Last month Facebook sent me an email to remind me that it was Ken’s birthday. A delightful man, Ken. Right up to his death, two years ago. There’s nothing so heartless as an algorithm, but really …

Facebook says it’s doing what it can to avoid such insensitivities. And you can see the problem. When a Facebook user dies, they often take their log-in details to the grave. So even if Ken’s widow or children wanted to halt the computer-generated reminders that they haven’t talked to Ken for a while or, indeed, that his birthday is approaching, there’s not much they can do.

On social media we all know what would happen if unverified users were allowed to declare someone dead. Facebook says it’s looking at the idea of “legacy executors”, a person that could be designated to control our online presence posthumously. Because, in a digital world, many people’s memories of a loved one are to be found, not in photo albums any more, but on Facebook. Closing down the page and deleting everything on it would destroy that archive of recollections.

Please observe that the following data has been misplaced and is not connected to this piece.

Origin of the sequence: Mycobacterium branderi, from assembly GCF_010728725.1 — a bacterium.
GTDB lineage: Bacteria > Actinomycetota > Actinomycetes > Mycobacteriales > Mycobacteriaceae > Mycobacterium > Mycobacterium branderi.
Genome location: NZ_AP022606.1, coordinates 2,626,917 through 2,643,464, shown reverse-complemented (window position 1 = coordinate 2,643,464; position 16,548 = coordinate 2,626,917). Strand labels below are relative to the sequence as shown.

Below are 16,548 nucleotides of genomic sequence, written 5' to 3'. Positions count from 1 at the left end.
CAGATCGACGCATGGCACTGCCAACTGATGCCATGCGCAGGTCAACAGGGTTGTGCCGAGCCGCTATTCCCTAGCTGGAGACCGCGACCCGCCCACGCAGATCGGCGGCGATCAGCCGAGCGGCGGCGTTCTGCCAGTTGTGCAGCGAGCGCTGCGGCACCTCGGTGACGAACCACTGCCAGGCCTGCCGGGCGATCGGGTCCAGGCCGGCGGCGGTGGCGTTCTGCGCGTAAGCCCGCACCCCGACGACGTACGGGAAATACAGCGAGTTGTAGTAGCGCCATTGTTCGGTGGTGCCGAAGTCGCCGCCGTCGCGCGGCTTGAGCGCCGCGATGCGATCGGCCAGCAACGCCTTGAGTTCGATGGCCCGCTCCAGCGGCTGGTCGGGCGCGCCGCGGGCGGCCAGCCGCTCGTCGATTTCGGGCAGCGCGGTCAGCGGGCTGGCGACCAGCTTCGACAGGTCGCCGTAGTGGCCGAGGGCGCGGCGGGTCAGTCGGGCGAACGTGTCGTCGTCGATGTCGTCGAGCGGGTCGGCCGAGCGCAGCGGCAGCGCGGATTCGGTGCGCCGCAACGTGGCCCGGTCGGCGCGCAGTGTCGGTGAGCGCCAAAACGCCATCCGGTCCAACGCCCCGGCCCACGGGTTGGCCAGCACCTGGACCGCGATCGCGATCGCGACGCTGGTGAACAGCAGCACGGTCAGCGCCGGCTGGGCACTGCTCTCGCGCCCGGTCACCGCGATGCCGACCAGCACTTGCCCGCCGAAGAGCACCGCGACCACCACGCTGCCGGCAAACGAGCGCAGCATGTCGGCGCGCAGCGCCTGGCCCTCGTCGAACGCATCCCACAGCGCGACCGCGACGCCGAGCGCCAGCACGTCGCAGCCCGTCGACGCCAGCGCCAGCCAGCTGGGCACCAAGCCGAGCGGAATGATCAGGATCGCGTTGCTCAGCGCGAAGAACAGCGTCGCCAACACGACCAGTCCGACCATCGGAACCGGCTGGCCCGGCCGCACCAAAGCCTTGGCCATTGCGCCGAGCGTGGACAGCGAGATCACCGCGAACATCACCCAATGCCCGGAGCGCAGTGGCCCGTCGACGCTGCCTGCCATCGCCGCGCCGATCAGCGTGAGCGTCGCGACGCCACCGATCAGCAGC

The trick is to turn the Facebook page of Ken, and millions like him, into a virtual obituary without creating opportunities for trolls. It’s all about the status of the user. In our brave new world we are either “active” or “inactive”. For millennia we were “alive” or “dead”.


Faceless behemoths like Facebook generate an aura of infallibility. But no medium should be immune to questioning. My own experience of challenging a seemingly incontrovertible reality is more than two decades old.

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